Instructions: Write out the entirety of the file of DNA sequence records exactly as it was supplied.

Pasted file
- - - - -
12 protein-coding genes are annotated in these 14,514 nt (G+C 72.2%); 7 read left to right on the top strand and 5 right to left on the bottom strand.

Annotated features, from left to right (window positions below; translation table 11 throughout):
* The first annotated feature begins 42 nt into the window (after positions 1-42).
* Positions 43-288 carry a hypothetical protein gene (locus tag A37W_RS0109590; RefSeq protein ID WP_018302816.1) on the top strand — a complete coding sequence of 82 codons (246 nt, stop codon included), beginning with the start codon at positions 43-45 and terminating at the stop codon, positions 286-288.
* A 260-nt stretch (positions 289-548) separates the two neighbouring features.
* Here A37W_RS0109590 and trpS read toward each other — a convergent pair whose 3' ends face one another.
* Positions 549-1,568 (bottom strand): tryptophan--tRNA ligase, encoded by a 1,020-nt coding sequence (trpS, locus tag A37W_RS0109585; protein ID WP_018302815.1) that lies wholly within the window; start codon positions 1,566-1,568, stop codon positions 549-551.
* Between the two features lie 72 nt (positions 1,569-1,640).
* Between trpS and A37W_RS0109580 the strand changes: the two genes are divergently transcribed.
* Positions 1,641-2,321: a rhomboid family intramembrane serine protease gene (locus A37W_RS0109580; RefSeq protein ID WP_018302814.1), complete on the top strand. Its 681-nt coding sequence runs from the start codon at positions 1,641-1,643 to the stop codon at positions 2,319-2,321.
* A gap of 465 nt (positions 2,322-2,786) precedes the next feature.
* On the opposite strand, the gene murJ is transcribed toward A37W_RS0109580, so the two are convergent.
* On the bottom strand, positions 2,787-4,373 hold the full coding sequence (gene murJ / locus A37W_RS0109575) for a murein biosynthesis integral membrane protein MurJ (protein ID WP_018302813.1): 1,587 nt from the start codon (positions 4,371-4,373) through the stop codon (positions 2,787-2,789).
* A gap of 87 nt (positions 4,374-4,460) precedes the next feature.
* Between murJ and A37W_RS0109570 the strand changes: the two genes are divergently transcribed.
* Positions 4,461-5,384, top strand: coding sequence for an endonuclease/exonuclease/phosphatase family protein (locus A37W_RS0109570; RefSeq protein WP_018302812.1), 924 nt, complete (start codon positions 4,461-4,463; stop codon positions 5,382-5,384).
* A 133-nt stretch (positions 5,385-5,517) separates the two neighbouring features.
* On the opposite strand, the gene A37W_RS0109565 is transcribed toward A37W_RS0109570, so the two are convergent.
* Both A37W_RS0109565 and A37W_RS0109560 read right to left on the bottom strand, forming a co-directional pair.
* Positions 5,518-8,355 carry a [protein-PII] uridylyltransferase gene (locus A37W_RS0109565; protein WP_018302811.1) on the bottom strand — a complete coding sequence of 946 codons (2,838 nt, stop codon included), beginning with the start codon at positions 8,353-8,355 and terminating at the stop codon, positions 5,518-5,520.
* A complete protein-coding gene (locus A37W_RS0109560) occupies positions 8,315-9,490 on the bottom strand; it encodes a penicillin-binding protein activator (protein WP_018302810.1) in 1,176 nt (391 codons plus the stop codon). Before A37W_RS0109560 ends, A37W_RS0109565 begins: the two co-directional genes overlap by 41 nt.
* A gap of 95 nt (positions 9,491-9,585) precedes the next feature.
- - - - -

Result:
12 protein-coding genes are annotated in these 14,514 nt (G+C 72.2%); 7 read left to right on the top strand and 5 right to left on the bottom strand.

Annotated features, from left to right (window positions below; translation table 11 throughout):
* The first annotated feature begins 42 nt into the window (after positions 1-42).
* Positions 43-288 carry a hypothetical protein gene (locus tag A37W_RS0109590; RefSeq protein ID WP_018302816.1) on the top strand — a complete coding sequence of 82 codons (246 nt, stop codon included), beginning with the start codon at positions 43-45 and terminating at the stop codon, positions 286-288.
* A 260-nt stretch (positions 289-548) separates the two neighbouring features.
* Here A37W_RS0109590 and trpS read toward each other — a convergent pair whose 3' ends face one another.
* Positions 549-1,568 (bottom strand): tryptophan--tRNA ligase, encoded by a 1,020-nt coding sequence (trpS, locus tag A37W_RS0109585; protein ID WP_018302815.1) that lies wholly within the window; start codon positions 1,566-1,568, stop codon positions 549-551.
* Between the two features lie 72 nt (positions 1,569-1,640).
* Between trpS and A37W_RS0109580 the strand changes: the two genes are divergently transcribed.
* Positions 1,641-2,321: a rhomboid family intramembrane serine protease gene (locus A37W_RS0109580; RefSeq protein ID WP_018302814.1), complete on the top strand. Its 681-nt coding sequence runs from the start codon at positions 1,641-1,643 to the stop codon at positions 2,319-2,321.
* A gap of 465 nt (positions 2,322-2,786) precedes the next feature.
* On the opposite strand, the gene murJ is transcribed toward A37W_RS0109580, so the two are convergent.
* On the bottom strand, positions 2,787-4,373 hold the full coding sequence (gene murJ / locus A37W_RS0109575) for a murein biosynthesis integral membrane protein MurJ (protein ID WP_018302813.1): 1,587 nt from the start codon (positions 4,371-4,373) through the stop codon (positions 2,787-2,789).
* A gap of 87 nt (positions 4,374-4,460) precedes the next feature.
* Between murJ and A37W_RS0109570 the strand changes: the two genes are divergently transcribed.
* Positions 4,461-5,384, top strand: coding sequence for an endonuclease/exonuclease/phosphatase family protein (locus A37W_RS0109570; RefSeq protein WP_018302812.1), 924 nt, complete (start codon positions 4,461-4,463; stop codon positions 5,382-5,384).
* A 133-nt stretch (positions 5,385-5,517) separates the two neighbouring features.
* On the opposite strand, the gene A37W_RS0109565 is transcribed toward A37W_RS0109570, so the two are convergent.
* Both A37W_RS0109565 and A37W_RS0109560 read right to left on the bottom strand, forming a co-directional pair.
* Positions 5,518-8,355 carry a [protein-PII] uridylyltransferase gene (locus A37W_RS0109565; protein WP_018302811.1) on the bottom strand — a complete coding sequence of 946 codons (2,838 nt, stop codon included), beginning with the start codon at positions 8,353-8,355 and terminating at the stop codon, positions 5,518-5,520.
* A complete protein-coding gene (locus A37W_RS0109560) occupies positions 8,315-9,490 on the bottom strand; it encodes a penicillin-binding protein activator (protein WP_018302810.1) in 1,176 nt (391 codons plus the stop codon). Before A37W_RS0109560 ends, A37W_RS0109565 begins: the two co-directional genes overlap by 41 nt.
* A gap of 95 nt (positions 9,491-9,585) precedes the next feature.